As I mentioned before, Paul Walker is blogging through the Wikiklesia project (eBook; soon to be in paperback), chapter by chapter. He hit the midpoint yesterday when he interacted with my chapter. I was nervous, but he only said nice things about me. (Oh, and I saw a great cartoon while I was there.)
My friend Bill Kinnon’s chapter was reviewed last week. Paul says that two Wikiklesia authors mentioned The Cluetrain, and I rather strongly suspect Bill of being the other one. I think both of us aspire to be conductors on the Cluetrain. All aboard! Hey, no ticket? Okay, Bub, let me explain how this works…
Prolific book-reviewer Paul Walker at Out of the Cocoon is blogging chapter-by-chapter through the recently-released Wikiklesia eBook, Voices of the Virtual World (the print version should be out in a few weeks). 40 authors contributed to the project — see the list below. For the ones whose chapters have been reviewed by Paul already, I’ve added a direct link to his review beside them. As most of the authors are bloggers or maintain some online presence, the project also provides some further exposure to a number of folk who are discussing subjects of resonance online. Read more…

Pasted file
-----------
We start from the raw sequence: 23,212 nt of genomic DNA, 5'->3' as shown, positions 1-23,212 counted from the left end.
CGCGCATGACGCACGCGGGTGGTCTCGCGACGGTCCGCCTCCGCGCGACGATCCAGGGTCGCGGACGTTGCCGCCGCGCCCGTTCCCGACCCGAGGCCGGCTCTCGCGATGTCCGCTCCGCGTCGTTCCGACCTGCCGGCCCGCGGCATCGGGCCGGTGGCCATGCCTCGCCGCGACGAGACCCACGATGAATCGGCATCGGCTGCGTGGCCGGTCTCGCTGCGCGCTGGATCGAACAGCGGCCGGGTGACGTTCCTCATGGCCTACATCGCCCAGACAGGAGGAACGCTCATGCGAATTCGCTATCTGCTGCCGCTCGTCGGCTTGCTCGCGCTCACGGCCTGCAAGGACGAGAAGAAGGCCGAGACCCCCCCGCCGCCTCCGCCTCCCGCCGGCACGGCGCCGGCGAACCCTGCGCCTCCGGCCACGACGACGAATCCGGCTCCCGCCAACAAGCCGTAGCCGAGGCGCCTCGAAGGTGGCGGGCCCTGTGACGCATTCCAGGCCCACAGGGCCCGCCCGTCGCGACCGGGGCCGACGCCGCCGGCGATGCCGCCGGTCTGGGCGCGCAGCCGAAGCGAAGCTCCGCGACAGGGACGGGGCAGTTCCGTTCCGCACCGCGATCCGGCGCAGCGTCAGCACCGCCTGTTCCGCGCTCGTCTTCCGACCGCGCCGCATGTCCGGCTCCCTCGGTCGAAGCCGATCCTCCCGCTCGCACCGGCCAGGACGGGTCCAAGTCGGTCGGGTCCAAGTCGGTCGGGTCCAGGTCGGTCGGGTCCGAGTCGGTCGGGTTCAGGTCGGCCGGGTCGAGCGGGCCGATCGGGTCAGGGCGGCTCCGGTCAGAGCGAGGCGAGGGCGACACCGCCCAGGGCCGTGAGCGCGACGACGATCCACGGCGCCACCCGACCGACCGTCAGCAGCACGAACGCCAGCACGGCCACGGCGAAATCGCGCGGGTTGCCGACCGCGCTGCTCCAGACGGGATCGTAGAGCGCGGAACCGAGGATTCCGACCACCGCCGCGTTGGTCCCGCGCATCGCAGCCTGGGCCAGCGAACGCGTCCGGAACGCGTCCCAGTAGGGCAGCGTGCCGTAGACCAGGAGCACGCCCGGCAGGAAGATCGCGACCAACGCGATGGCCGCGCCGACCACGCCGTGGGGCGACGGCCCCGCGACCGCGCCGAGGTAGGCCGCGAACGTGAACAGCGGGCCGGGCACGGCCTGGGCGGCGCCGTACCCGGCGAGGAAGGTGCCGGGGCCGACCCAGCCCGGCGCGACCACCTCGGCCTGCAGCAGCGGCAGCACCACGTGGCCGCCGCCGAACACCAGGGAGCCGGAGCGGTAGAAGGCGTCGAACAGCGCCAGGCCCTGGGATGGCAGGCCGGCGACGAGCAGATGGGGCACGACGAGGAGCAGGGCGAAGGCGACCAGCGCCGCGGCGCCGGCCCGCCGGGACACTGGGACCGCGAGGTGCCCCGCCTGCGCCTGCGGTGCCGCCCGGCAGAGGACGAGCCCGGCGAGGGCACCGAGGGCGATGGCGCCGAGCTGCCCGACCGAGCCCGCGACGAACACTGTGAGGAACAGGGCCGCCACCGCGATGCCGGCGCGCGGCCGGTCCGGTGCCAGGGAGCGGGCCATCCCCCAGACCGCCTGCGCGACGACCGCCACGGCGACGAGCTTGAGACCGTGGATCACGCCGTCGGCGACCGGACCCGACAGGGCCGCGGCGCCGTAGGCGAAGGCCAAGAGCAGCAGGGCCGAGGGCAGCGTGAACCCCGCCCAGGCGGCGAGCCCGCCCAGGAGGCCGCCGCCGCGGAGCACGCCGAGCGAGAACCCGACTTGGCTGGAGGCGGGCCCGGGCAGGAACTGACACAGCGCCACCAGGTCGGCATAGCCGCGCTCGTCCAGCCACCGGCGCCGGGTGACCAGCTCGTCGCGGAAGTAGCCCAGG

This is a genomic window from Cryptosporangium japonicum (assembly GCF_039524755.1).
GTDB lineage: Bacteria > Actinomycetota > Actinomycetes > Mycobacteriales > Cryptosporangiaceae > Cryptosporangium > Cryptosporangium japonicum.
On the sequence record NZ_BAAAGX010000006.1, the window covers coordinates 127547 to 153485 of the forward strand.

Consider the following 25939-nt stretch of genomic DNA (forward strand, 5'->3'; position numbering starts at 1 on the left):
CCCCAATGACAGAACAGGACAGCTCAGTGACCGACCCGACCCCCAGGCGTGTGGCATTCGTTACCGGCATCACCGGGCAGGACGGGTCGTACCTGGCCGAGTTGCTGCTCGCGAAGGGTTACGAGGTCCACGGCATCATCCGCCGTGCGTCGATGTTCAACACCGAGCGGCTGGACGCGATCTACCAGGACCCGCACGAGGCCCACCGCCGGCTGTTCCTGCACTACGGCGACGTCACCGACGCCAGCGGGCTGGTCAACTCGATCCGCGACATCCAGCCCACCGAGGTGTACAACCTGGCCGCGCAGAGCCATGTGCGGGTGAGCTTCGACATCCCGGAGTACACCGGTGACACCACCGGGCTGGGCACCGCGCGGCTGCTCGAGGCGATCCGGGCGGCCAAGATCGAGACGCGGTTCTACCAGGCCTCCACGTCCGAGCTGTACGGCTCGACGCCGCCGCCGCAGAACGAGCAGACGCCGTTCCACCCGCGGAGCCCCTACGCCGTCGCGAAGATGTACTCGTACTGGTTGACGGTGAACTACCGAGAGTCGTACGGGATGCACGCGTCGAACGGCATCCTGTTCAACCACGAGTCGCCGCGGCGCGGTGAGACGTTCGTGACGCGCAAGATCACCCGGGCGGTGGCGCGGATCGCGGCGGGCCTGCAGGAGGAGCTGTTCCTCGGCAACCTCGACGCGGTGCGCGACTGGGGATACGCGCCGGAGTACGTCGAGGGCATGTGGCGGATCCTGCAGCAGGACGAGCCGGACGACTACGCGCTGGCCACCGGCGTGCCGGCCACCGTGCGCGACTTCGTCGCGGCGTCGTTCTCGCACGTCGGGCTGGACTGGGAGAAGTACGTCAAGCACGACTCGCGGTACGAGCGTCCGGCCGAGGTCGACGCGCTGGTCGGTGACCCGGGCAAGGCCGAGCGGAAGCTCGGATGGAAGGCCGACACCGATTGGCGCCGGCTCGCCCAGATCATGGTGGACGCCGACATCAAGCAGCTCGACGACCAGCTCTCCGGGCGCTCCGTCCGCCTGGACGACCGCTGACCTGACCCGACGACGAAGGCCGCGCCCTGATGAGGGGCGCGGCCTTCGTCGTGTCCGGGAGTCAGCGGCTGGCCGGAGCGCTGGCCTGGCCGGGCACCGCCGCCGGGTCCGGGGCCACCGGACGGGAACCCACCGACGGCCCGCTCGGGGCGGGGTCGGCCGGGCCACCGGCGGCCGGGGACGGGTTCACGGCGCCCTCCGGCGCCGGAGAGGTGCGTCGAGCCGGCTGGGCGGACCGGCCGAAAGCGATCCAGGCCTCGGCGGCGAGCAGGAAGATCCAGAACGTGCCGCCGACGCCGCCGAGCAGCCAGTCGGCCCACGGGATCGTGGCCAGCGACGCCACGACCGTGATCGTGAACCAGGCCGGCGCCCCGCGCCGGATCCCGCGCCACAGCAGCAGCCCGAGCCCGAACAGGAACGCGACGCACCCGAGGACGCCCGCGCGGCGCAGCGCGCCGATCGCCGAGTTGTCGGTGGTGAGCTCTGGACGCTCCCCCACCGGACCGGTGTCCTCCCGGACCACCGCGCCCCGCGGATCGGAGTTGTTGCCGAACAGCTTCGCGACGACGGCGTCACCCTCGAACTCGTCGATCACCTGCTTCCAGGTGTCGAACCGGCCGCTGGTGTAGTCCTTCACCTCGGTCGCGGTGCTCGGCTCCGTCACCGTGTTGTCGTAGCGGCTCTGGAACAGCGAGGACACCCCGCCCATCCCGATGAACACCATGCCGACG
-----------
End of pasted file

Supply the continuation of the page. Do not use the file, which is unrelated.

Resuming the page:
The WIkiklesia book project, Voices of the Virtual World: Participative Technology and the Ecclesial Revolution has been released today and is available for download at lulu.com for $14.95 with all proceeds going to the Not for Sale Campaign. A paperback will be available next month for $19.95. If you can’t afford either, follow the links to request a free download. To get a feel for the project, you can browse the chapter titles and authors, most of which include a bio and an abstract. Contributors include:
- John la Grou (editor)
- Len Hjalmarson (editor)
- Ed Brenegar
- Kester Brewin
- Greg Glatz
- Drew Goodmanson
- David Hayward
- Bill Kinnon
- Brother Maynard (yours truly)
- Scot McKnight
- Rick Meigs
- Andrew Perriman
- Stephen Shields
- and many others, over 40 in all.